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EIA expects moderate increases in electric prices, but with wide regional variations

From the June 12, 2014 issue of Public Power Daily

Originally published June 12, 2014

By Robert Varela
Editorial Director
In its latest Short-Term Energy Outlook, the Energy Information Administration forecasts that the U.S. residential price of electricity will average 12.5 cents per kilowatt-hour during 2014, an increase of 3.4 percent from 2013. Some areas, especially the Northeast, have experienced rapid increases in retail electricity prices in recent months, EIA said. The average residential electricity customer is expected to spend 4.9 percent more this summer (June, July, and August) than during the same time last year. This increase in the average residential bill reflects a projected 1.2 percent increase in average electricity usage and a 3.7 percent increase in the average retail price of electricity, EIA said. Residential prices are projected to increase an additional 2.4 percent during 2015.

Commercial and industrial rates are expected to outpace the residential sector this year, increasing by 4.8 percent and 4.6 percent, respectively.

Natural gas spot prices averaged $4.58/MMBtu at the Henry Hub in May, down $0.08/MMBtu from April. EIA expects spot prices for natural gas will remain near current levels ($4.58/MMBtu at the Henry Hub) until the start of the next winter heating season. Henry Hub natural gas prices are forecast to average $4.74/MMBtu in 2014 and $4.49/MMBtu in 2015. 

Higher natural gas prices this year are contributing to a projected 0.5 percent decline in natural gas consumption in the power sector to 22.2 Bcf/d in 2014, the agency said. EIA expects natural gas consumption in the power sector to increase to 23.0 Bcf/d in 2015 with lower natural gas prices and the retirement of some coal plants.

During the second half of 2014, EIA projects overall electricity consumption will rise by 0.9 percent from the same period last year. This second-half growth estimate is driven by a 5.1 percent year-over-year increase in cooling degree days and a 2.3 percent increase in gross domestic product, the agency said.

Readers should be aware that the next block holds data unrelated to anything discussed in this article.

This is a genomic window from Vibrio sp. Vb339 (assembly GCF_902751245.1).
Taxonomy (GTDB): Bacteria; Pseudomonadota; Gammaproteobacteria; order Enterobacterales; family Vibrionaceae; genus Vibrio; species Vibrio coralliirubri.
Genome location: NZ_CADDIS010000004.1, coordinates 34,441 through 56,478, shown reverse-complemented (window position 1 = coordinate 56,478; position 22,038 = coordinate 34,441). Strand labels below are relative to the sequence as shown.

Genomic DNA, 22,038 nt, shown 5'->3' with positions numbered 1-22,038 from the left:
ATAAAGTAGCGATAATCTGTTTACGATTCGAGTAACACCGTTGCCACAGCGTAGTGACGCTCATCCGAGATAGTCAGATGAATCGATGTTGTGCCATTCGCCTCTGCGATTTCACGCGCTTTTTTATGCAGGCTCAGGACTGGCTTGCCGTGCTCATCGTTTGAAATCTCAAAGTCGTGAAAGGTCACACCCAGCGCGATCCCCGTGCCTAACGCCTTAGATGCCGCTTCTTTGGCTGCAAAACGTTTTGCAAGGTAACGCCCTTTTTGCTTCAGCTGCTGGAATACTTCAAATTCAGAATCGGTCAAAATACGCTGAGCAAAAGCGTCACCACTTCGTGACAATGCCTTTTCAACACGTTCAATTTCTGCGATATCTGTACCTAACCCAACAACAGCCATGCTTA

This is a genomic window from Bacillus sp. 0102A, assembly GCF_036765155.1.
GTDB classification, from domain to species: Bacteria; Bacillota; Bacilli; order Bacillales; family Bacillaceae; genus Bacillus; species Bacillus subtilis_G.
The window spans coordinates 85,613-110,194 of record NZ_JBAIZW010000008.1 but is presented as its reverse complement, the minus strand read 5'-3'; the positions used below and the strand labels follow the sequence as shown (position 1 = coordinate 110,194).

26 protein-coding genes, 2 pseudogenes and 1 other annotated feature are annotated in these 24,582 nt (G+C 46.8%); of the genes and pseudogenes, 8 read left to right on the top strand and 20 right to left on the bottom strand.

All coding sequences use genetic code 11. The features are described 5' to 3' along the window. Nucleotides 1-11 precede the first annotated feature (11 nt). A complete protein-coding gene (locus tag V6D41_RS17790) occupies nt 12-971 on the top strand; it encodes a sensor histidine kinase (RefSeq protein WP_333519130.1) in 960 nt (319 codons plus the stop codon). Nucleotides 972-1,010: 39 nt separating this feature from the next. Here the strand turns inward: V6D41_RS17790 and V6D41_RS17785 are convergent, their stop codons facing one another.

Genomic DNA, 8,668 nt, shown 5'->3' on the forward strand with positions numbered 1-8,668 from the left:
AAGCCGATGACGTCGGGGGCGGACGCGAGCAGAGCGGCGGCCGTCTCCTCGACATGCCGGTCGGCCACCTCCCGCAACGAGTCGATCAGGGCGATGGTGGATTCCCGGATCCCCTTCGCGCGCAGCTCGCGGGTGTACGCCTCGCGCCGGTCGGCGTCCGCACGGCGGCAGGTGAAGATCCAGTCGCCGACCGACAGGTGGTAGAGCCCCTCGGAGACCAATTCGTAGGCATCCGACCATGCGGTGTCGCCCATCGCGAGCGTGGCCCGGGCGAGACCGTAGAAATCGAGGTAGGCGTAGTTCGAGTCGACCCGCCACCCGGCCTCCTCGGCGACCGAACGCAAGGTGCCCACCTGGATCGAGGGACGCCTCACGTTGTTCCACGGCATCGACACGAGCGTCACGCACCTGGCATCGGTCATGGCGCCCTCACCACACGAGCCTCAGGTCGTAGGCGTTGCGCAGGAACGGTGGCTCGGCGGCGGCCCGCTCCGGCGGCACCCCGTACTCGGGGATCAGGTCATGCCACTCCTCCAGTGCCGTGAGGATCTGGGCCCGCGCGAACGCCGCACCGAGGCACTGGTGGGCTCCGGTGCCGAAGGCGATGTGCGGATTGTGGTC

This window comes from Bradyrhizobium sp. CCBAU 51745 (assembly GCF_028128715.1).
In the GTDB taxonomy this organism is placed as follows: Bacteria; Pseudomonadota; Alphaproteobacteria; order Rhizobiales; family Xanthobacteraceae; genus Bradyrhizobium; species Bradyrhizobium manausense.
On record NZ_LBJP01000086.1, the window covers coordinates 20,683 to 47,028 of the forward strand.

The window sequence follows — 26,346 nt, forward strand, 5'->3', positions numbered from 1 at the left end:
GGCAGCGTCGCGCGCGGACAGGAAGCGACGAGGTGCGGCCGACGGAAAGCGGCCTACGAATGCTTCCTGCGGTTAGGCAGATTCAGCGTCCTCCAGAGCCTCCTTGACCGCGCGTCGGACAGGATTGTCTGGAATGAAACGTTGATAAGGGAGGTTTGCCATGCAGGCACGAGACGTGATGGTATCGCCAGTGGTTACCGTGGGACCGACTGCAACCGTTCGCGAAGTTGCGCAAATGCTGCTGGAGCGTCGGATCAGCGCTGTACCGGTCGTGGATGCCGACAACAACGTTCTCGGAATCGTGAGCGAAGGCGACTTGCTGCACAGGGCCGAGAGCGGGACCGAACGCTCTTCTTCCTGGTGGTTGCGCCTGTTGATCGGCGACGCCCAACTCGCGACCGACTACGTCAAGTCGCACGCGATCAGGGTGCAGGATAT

There is wide variation in the average usage projections, with the average customer in New England consuming 3.7 percent less electricity than last summer while customers in the East South Central area consume 3.9 percent more electricity, according to the EIA report. Electricity prices in all areas of the United States, except for the West North Central, are expected to be higher than last summer. New England retail electricity prices are projected to rise by 9.6 percent, but the average bill is projected to go up by only 5.6 percent because of reduced electricity usage. Customers in the East South Central states are expected to experience the highest overall increase in average electricity bills this summer (8.7 percent), EIA said. 

EIA projects total electricity generation in 2014 will grow by 1.9 percent from last year to an average of 11,335 gigawatt-hours per day (GWh/d). Recently rising costs for natural gas have driven power generators to use relatively more coal for supplying electricity, the agency said. The use of coal for power generation is expected to rise 248 GWh/d (5.7 percent) this year while natural gas-fired generation falls 51 GWh/d (1.7 percent) and nuclear generation falls 53 GWh/d (2.5 percent) from last year's levels. The use of renewable energy sources will grow by an average of 59 GWh/d (4.1 percent), EIA projects.

In 2015, total renewables consumption for electric power and heat generation is expected to increase an additional 3.4 percent, as a result of a 2.2 percent increase in hydropower and a 4.0 percent increase in non-hydropower renewables, the report said. 

EIA estimates that wind power capacity will increase by 7.3 percent in 2014 and by 14 percent in 2015. Electricity generation from wind is projected to contribute 4.5 percent of total electricity generation in 2015. 

EIA expects continued robust growth in solar electricity generation, although the amount of utility-scale generation remains a small share of total U.S. generation at about 0.5 percent in 2015. While solar growth has historically been concentrated in customer-sited distributed generation installations, utility-scale solar capacity doubled in 2013. EIA expects that utility-scale solar capacity will increase by 57 percent between the end of 2013 and the end of 2015. About 70 percent of this new capacity is being built in California. However, customer-sited photovoltaic capacity growth, which the Short Term Energy Outlook does not forecast, is expected to exceed utility-scale solar growth between 2013 and 2015, according to EIA's Annual Energy Outlook 2014

EIA estimates that carbon dioxide emissions from fossil fuels increased by 2.2 percent in 2013 from the previous year. Emissions are forecast to rise again by 2.2 percent in 2014, followed by a 1.1 percent decline in 2015. The increase in emissions in 2013 and 2014 reflects growth in coal consumption for electric power generation, EIA said. "Coal emissions are projected to decline by 3.2 percent in 2015 with increasing coal plant retirements."

The June 10 Short-Term Energy Outlook is posted on EIA's website


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Vice President, Integrated Media and Communications
Meena Dayak

Editorial Director
Robert Varela

Editor, Public Power Daily
Jeannine Anderson

Communications Assistant
Fallon W. Forbush

Manager, Integrated Media 
David L. Blaylock

Integrated Media Editor 
Laura D’Alessandro